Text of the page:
I found this to be a stimulating read. It's an excellent collection of essays by leading thinkers and writers on both sides of the controversy over psychic research.
Psi-researchers like Dean Radin and Rupert Sheldrake (the latter not, however, represented here) have no doubts that psi is a genuine phenomenon, while veteran sceptics like James Alcock and Ray Hyman have no doubts whatever that it isn't, and tend to think this should be obvious to any serious person. So despite their arguably robust research and penetrating arguments the parapsychologists often find themselves on the defensive.
Previous books of this kind have been rather gentlemanly affairs, with both sides showing a deference that belies the rather brutal nature of the intellectual conflict, and parapsychologists especially pulling their punches. Not here. This book crackles with tension, which makes it not just a bracing read, but gives a good sense of the depth and nature of the disagreements.
A general overview by editors Stanley Krippner and Harris L. Friedman is followed by a 'brief history of science and psychic phenomena' by Radin, then by Alcock and Hyman stating their positions. Alcock kicks off with a quotation from Alice about ' six impossible things before breakfast', underlining his conviction that psychic phenomena can't happen so they probably don't. Criticisms of lack of repeatability and methodological weaknesses seem to Alcock to be 'very reasonable', and if parapsychologists were truly interested in pursuing the truth then they should at least acknowledge this. 'It reflects a triumph of hope over experience', he says, 'that so many have continued to devote themselves to parapsychological research over such long periods of time despite both the absence of theoretical or empirical progress and the continuing rejection by mainstream science'.
Hyman reprises the position he established during the 1980s, with claims of methodological flaws, unreliable meta-analyses, inconsistencies in data, etc. In this section there are also contributions by Chris French, who espouses a moderate brand of scepticism, and by Skeptic editor Michael Shermer, with a typically trivial account of how he bamboozled unsuspecting punters by pretending to be psychic for a day.
The last essay in this section, titled 'persistent denial: a century of denying the evidence' is by Chris Carter, a writer who in recent books has taken the argument to the sceptics. Carter underlines the logical weakness of many of their arguments and exposes the ideological element in the controversy. He characterizes debunking sceptics - justifiably, in my opinion - as 'heirs of the Enlightenment, guardians of rationality who must at all costs discredit any dangerous backsliding into superstition', essentially acting as defenders of the materialist faith. He offers detailed criticisms both of Alcock and Hyman, tackling their arguments head on, and also makes a fierce attack on the debunking activities of British psychologist Richard Wiseman, particularly with regard to the now notorious affair over Jaytee 'the psychic dog', first investigated by Rupert Sheldrake.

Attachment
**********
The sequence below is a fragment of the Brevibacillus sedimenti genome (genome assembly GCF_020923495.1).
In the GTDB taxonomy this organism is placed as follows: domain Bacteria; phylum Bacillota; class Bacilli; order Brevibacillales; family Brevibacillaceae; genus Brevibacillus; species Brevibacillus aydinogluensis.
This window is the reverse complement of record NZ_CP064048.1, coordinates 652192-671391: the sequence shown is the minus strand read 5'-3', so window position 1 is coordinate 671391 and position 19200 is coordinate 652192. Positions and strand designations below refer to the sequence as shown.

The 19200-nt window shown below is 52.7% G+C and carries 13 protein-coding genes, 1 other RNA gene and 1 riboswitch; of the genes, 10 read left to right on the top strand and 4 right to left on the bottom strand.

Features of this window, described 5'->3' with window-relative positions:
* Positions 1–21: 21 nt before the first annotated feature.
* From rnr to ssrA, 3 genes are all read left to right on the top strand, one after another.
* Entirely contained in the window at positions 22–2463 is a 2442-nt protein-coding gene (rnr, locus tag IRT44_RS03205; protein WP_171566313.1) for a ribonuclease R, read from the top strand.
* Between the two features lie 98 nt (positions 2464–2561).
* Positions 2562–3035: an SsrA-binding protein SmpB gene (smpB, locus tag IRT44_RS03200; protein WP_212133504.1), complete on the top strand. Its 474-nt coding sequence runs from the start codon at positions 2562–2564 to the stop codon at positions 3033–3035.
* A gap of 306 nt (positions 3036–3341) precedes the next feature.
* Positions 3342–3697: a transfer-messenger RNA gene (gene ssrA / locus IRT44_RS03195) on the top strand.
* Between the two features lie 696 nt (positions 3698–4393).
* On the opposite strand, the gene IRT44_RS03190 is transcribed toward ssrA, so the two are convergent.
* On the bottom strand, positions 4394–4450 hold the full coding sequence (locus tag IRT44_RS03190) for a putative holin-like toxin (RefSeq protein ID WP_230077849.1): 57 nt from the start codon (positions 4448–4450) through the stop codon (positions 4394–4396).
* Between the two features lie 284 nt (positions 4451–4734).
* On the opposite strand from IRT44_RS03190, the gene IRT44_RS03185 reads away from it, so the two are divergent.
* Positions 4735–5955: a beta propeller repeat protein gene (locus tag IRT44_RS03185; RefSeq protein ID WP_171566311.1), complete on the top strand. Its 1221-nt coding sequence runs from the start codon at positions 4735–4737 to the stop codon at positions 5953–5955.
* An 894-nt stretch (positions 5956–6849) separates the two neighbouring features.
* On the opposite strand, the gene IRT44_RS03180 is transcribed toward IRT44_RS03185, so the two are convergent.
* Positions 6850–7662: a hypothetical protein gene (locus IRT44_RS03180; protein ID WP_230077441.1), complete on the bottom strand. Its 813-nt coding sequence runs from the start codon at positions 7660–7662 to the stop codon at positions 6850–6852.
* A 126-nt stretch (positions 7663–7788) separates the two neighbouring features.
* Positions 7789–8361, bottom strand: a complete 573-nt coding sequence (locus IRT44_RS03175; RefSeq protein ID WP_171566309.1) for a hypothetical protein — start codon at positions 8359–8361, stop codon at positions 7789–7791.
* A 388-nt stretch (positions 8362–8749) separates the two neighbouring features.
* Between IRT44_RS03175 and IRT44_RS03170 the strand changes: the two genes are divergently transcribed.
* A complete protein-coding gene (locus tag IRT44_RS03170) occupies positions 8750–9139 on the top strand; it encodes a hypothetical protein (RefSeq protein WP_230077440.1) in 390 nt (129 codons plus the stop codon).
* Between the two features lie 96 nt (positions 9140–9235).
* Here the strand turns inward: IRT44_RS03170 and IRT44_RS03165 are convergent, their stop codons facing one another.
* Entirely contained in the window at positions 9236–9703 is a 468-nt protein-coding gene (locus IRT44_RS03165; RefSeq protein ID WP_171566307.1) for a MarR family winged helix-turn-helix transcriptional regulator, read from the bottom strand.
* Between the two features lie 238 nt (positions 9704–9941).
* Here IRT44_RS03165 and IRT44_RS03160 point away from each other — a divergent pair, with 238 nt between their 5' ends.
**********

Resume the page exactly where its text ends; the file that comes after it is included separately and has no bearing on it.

In the second section the contributors all offer rebuttals, and this is where the sparks fly. Parapsychologists are used to criticism, and fending off attacks is part of their job description. Sceptics strangely are not, and often seem often hurt and bewildered by criticism. Carter's essay clearly struck a nerve with Alcock and Hyman, who heatedly complained they had been misunderstood and misrepresented. Readers will make what they will of the claims on both sides, but if nothing else, it's instructive to see how much more comfortable sceptics are at dishing out criticism than answering it.
A third section contains an essay by Richard Wiseman which offers some quite cogent criticisms of parapsychology as a discipline - together with some throwaway, and grossly misleading, claims about the alleged failure of early psychic research - for all of which, alas, the necessary comeback is lacking from this volume. From the other end of the spectrum there is an interesting and provocative essay by Stephan A. Schwartz, who sees psi-sceptics as bedfellows of creationists and climate-change sceptics, as related 'denier-movements'. The volume ends with short pro and anti postscripts by sci-fi writer Damien Broderick and psychologist and memory expert Elizabeth Loftus.
In summary, this is an excellent resource by some of the leading players in the field, and which gives a good snapshot of where the controversy now stands. A must for anyone who is serious about getting to grips with this fascinating subject.